Although they're typically issued with far lower interest rates than comparable credit cards or personal loans, student loans can quickly become expensive. Unlike other unsecured debts that can easily be discharged during the bankruptcy process, student loans are difficult to shake.
There are only a few circumstances in which a student loan's payment schedule can be altered or terminated. The first involves a "temporary hardship" caused by a period of chronic unemployment or an unexpected financial shock. There is no legal recourse by which to earn a reprieve from your student loans due to a "temporary hardship." You'll need to inform your creditors that you're experiencing this condition and hope that they're willing to negotiate a new repayment plan that spreads the burden of your loan over a longer period of time. Since student lenders rarely agree to refinance their loans, you may find such direct negotiations to be unproductive.
The second involves personal bankruptcy. While student loans can't normally be discharged as part of the personal bankruptcy process, there are certain circumstances in which they may be forgiven or reduced by a bankruptcy judge. Once you've filed for bankruptcy, you'll need to convene your bankruptcy judge and your student lenders to enter an official claim of "undue hardship." Your judge is likely to issue an undue hardship designation only if it is clear that you'll be unable to maintain employment or earn more than your current wage on a permanent basis. To earn this designation, you'll need to claim some form of disability or show that you're unable to switch to a more lucrative occupation.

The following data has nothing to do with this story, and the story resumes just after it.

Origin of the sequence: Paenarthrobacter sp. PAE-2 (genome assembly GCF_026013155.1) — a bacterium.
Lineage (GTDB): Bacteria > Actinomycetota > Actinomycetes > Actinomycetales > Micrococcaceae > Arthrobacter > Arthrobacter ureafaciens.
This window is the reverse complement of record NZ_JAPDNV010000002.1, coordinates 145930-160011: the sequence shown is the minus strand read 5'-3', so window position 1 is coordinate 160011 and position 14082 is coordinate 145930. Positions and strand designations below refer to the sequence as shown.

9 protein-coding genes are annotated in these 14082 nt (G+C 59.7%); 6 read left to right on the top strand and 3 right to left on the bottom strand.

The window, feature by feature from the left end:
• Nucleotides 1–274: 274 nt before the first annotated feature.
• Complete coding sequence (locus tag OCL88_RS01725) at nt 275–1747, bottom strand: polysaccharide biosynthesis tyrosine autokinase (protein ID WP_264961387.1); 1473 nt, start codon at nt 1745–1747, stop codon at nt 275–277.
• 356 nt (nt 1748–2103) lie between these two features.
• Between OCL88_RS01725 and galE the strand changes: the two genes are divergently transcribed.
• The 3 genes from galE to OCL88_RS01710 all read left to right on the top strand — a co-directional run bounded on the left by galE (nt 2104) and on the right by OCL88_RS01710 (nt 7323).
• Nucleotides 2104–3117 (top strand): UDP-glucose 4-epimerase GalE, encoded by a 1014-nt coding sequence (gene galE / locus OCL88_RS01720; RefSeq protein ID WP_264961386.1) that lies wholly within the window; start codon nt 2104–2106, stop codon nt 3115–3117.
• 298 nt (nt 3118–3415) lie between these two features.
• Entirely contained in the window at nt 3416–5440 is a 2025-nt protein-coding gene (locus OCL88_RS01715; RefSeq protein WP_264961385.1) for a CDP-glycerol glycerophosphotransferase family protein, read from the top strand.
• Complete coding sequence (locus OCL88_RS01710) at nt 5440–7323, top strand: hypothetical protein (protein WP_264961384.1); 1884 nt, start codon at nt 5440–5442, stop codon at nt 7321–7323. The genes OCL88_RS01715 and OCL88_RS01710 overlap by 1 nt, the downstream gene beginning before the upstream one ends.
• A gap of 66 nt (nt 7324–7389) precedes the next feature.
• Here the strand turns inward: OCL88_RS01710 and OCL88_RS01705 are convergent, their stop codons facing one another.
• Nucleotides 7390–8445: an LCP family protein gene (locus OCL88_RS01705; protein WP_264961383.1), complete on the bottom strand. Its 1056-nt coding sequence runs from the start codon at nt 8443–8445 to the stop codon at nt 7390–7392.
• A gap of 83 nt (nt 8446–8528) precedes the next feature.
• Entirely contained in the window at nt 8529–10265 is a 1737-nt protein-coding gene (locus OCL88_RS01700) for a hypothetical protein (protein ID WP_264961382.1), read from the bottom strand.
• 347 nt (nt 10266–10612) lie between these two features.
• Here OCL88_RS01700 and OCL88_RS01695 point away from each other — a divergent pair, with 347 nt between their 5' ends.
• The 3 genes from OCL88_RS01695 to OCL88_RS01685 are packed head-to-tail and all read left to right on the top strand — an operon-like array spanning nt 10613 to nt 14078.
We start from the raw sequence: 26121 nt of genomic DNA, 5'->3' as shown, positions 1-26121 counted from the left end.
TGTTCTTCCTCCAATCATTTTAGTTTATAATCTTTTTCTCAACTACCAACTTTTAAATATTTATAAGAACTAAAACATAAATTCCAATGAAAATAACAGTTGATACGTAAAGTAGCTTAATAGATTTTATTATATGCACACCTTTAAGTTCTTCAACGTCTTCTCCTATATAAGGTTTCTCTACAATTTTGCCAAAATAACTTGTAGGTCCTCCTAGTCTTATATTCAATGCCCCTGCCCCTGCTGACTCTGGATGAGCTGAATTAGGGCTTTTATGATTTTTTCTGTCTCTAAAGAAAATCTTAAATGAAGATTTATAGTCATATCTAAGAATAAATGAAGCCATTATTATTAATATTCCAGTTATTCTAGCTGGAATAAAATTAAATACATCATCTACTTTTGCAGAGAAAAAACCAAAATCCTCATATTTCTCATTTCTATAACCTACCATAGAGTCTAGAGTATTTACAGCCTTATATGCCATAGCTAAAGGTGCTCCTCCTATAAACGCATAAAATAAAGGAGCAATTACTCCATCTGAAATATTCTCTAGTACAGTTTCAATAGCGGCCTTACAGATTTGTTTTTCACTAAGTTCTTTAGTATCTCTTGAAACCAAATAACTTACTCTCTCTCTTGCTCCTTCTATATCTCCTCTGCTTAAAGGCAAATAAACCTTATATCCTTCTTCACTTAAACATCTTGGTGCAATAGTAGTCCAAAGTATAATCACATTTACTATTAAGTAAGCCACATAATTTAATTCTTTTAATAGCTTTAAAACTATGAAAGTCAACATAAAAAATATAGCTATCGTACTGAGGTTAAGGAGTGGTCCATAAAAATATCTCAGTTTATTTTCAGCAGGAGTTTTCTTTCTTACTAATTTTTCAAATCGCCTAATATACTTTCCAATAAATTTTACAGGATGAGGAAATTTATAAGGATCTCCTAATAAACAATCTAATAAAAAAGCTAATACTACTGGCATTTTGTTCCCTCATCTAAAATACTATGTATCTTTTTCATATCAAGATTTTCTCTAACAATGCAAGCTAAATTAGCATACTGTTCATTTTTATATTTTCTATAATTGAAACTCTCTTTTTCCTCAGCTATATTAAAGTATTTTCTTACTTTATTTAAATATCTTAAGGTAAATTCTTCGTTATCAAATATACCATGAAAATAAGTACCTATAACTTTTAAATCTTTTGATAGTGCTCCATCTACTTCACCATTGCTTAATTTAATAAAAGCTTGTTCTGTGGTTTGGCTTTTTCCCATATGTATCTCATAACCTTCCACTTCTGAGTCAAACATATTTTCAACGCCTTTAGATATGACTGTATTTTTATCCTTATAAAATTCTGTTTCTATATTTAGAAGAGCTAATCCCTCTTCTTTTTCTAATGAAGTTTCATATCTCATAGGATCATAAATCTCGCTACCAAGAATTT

There must be good cause for your claim: Since your student loans take precedence over all of your other unsecured debts, your lender can lay claim to your assets, garnish your wages or even seize your income tax refund to help recoup their losses.
In fact, they may even be able to garnish your spouse's income tax refund. In most cases, they'll take the entirety of your own tax refund before moving on to your spouse's unless you're unemployed and have nothing to seize. To prevent your spouse from losing his or her entire refund, you'll need to attach an "injured spouse" form to your joint return and specify that you contribute no meaningful income to the family's finances. This binding document bars your student lender from garnishing your spouse's tax refund.